From Marion G. Romney, October 1982
"Self-reliance is not the end, but a means to an end. It is very possible for a person to be completely independent and lack every other desirable attribute."
"'In our friendly neighbor city of St. Augustine great flocks of sea gulls are starving amid plenty. Fishing is still good, but the gulls don't know how to fish.For generations they have depended on the shrimp fleet to toss them scraps from the nets. Now the fleet has moved. . . .
"'The sea gulls . . . are starving to death because they gave in to the ‘something for nothing’ lure! They sacrificed their independence for a handout.
"'A lot of people are like that, too. They see nothing wrong in picking delectable scraps from the tax nets of the U.S. Government’s "shrimp fleet." But what will happen when the Government runs out of goods? What about our children of generations to come?
"'Let’s not be gullible gulls. We … must preserve our talents of self-sufficiency, our genius for creating things for ourselves, our sense of thrift and our true love of independence.' (“Fable of the Gullible Gull,” Reader’s Digest, Oct. 1950, p. 32.)
"Elections often turn on what the candidates promise to do for voters from government funds. This practice, if universally accepted and implemented in any society, will make slaves of its citizens. We cannot afford to become wards of the government, even if we have a legal right to do so. It requires too great a sacrifice of self-respect and in political, temporal, and spiritual independence."
"Service is the very fiber of which an exalted life in the celestial kingdom is made. . . . Can we see how critical self-reliance becomes when looked upon as the prerequisite to service? How can we give if there is nothing there?"
This connection between godhood, service, and self-reliance was a new one for me. I find it quite intriguing and deserving of more contemplation and pondering.
"We are all self-reliant in some areas and dependent in others. Therefore, each of us should strive to help others in areas where we have strengths. At the same time, pride should not prevent us from graciously accepting the helping hand of another when we have a real need. To do so denies another person the opportunity to participate in a sanctifying experience."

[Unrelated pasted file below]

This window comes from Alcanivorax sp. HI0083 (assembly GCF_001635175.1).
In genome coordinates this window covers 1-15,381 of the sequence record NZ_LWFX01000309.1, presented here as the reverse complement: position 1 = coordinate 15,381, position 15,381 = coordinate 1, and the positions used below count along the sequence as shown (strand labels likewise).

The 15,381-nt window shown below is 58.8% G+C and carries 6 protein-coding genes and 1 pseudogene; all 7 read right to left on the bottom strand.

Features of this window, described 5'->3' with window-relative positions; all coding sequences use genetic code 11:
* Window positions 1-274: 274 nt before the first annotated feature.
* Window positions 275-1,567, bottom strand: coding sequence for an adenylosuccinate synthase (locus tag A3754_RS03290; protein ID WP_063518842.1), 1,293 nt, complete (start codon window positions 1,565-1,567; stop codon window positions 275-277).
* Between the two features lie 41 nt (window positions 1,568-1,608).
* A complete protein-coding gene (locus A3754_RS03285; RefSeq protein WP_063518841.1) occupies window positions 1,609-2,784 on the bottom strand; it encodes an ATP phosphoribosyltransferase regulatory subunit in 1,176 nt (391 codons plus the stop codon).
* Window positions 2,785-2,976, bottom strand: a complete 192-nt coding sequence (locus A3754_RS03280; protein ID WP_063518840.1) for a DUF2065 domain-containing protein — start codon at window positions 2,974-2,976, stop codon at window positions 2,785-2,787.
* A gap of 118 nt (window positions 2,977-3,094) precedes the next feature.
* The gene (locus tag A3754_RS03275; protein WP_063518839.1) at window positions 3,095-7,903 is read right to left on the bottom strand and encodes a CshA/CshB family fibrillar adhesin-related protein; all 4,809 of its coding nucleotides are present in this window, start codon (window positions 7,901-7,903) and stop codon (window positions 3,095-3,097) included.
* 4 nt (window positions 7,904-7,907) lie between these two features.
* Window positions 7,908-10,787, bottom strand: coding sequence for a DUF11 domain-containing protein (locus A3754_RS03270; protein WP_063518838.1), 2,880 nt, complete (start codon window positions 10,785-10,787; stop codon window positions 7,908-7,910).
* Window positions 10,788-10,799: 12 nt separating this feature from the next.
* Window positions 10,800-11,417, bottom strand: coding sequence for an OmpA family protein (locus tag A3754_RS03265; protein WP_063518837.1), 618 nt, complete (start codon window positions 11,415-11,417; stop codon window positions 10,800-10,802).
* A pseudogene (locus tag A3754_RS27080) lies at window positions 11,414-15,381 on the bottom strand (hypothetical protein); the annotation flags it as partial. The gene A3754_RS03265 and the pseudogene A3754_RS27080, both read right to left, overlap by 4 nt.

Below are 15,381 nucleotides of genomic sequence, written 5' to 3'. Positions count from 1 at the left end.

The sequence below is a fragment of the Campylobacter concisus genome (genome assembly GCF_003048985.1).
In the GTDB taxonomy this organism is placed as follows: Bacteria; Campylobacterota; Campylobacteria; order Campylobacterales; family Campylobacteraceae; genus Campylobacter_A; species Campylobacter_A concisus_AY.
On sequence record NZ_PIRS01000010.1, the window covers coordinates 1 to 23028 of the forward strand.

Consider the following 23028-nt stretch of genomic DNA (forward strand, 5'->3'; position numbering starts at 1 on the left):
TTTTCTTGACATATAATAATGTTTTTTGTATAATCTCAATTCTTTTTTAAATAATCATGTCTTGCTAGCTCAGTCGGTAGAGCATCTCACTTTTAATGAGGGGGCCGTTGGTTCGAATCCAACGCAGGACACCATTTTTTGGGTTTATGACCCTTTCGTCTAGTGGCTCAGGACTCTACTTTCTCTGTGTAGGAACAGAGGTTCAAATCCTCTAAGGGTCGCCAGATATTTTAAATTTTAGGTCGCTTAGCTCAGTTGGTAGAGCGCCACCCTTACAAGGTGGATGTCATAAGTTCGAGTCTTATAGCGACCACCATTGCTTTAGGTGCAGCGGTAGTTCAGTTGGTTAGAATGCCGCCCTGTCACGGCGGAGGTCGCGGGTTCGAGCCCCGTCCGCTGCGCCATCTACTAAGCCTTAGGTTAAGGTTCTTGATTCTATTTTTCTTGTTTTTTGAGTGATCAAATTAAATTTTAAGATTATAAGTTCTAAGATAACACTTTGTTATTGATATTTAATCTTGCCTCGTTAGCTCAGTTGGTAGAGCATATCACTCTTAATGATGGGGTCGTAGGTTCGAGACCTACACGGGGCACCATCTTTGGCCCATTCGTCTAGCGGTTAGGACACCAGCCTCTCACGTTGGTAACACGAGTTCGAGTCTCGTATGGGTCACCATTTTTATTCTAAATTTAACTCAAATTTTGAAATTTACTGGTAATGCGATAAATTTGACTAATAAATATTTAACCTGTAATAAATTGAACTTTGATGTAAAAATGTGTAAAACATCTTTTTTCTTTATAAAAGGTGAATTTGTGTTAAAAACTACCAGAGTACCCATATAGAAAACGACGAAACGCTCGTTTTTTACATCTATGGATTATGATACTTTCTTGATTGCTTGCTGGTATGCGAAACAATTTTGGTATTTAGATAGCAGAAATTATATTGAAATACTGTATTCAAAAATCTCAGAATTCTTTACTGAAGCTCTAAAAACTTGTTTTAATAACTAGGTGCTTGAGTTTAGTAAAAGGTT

From Robert D. Hales, April 1986
"The welfare program requires that we develop self-reliance and live providently. Provident living requires us to develop proper attitudes - a willingness to forego luxuries, to avoid excess, and to fully use what we have - learning to live within our means."
"Joseph Fielding Smith taught us that 'it is contrary to the law of God for the heavens to be opened and messengers to come to do anything for man that man can do for himself.'"
From L. Tom Perry, April 1981
"I like the story of the old man in nineteenth-century New Hampshire who treasured his independence and self-reliance above all else in his life. He accounted it true Christianity that he cared for his own and helped others, and fiercely resisted the notion that he ought to accept help from any other mortal. When his aged wife died, he buried her himself, then dug his own grave and laid in it his open, homemade coffin. 'When my time is coming,' he said, 'I'll climb in the box and fold my arms over my chest. Won't be no bother to no one. They can just nail down the lid and push in the dirt.'"
This story reminded Wayne of his own dad. He may not have actually dug his own grave, but he's already paid for someone else to do so when that time comes. We're grateful our parents taught us these principles of self-reliance, and we hope our children know how important they are.
My cousin posted this on Facebook today. I thought it went quite well with this subject, and now you have a picture in this post!